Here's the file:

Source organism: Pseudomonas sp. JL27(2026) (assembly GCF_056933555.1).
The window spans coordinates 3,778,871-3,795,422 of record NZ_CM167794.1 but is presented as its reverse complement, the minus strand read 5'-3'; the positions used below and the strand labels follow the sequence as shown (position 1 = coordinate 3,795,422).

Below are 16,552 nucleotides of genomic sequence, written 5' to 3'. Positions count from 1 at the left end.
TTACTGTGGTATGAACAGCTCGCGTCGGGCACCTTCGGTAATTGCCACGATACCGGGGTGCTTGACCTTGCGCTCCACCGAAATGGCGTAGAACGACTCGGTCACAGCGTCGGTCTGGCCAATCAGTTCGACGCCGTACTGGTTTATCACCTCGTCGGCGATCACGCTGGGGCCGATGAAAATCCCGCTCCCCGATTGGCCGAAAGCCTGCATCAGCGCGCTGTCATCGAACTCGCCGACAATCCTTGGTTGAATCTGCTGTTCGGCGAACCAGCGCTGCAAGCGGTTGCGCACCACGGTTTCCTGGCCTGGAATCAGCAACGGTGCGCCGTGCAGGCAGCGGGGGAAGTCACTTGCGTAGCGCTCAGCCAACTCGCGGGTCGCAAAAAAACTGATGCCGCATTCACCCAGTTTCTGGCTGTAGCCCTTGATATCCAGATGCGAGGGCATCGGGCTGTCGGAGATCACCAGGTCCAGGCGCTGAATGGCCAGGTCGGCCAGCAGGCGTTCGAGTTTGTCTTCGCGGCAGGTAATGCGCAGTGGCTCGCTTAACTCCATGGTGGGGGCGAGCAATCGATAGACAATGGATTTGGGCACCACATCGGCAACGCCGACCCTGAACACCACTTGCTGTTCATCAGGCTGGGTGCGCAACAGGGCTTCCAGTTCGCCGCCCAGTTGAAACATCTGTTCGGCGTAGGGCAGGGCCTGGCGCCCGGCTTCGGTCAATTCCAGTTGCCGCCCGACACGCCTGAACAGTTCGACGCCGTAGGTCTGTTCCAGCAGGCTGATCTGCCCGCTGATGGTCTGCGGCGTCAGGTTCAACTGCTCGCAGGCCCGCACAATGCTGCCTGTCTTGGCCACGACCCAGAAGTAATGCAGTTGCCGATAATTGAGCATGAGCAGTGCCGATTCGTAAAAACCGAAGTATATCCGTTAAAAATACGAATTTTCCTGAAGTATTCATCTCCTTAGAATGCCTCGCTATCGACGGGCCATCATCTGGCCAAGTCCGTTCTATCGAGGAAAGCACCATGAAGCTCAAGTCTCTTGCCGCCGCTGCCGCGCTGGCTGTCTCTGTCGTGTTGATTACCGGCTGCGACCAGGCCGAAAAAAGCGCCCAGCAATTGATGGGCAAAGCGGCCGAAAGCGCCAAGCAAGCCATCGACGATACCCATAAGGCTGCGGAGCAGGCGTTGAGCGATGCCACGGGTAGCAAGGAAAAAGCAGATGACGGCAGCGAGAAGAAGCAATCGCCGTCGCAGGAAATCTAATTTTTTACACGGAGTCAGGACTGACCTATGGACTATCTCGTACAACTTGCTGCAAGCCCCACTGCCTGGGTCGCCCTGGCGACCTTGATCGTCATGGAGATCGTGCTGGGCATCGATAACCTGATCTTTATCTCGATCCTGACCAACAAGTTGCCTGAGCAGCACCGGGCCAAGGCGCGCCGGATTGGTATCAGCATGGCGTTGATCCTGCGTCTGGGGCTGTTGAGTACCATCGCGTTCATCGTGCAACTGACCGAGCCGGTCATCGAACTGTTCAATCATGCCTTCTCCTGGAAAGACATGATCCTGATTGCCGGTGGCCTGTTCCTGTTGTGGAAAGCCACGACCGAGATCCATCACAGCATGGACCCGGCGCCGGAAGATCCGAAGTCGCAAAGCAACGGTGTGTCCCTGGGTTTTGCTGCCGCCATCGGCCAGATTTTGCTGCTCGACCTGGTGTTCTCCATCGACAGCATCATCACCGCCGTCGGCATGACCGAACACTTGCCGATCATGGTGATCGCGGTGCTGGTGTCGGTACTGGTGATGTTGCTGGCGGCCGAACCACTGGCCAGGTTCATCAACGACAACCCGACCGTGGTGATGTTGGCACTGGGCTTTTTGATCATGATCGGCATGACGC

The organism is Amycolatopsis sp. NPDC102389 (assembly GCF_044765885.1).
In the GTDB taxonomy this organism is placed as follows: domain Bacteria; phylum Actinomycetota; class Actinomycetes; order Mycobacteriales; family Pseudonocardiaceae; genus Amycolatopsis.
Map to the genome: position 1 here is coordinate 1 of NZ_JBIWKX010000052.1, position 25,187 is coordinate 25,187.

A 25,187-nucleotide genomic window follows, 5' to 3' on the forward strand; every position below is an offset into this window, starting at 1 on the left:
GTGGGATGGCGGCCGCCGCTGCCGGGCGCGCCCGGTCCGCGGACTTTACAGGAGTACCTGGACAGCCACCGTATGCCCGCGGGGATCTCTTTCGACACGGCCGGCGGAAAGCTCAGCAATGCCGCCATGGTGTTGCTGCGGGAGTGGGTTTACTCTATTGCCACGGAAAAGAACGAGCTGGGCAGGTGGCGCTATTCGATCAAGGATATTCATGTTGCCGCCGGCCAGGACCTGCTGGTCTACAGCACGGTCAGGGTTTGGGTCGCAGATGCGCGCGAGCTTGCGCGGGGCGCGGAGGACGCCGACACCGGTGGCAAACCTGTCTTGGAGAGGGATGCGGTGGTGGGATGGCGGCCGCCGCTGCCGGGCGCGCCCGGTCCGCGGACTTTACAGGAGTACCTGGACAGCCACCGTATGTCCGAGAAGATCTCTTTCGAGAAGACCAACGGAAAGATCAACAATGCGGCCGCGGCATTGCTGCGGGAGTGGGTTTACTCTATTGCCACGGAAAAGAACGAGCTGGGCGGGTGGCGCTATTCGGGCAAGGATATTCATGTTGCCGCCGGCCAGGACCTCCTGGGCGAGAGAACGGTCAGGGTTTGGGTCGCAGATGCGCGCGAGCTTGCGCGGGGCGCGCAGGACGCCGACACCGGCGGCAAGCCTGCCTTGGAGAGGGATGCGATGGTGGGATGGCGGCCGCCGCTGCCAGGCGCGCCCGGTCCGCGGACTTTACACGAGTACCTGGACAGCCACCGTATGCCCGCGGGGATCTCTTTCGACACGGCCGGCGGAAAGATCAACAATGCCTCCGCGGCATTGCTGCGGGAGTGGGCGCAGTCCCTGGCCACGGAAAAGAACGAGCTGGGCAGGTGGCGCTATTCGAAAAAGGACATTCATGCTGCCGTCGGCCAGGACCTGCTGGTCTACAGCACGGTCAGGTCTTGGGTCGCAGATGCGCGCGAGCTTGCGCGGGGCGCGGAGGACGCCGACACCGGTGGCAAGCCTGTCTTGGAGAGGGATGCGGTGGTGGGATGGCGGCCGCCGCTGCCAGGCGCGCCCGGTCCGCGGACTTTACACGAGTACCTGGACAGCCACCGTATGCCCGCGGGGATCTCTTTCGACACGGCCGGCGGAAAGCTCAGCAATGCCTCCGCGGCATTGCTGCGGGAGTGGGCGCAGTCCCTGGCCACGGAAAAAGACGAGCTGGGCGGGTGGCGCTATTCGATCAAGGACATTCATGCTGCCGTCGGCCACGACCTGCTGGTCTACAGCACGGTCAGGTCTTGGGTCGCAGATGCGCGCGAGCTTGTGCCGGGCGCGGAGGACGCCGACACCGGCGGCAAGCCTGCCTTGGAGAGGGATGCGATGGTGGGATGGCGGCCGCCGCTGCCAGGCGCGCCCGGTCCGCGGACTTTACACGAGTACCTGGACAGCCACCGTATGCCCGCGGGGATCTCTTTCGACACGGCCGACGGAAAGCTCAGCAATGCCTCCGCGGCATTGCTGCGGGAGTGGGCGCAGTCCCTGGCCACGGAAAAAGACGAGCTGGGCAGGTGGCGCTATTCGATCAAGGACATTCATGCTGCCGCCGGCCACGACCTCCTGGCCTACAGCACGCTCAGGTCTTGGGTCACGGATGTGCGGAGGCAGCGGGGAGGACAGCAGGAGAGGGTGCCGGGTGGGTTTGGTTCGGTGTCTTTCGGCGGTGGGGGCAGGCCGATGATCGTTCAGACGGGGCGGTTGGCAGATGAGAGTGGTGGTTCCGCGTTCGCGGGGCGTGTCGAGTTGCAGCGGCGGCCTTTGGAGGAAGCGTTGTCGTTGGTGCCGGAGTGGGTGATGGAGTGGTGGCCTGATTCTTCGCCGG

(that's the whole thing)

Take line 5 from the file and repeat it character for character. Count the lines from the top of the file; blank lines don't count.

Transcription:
The organism is Amycolatopsis sp. NPDC102389 (assembly GCF_044765885.1).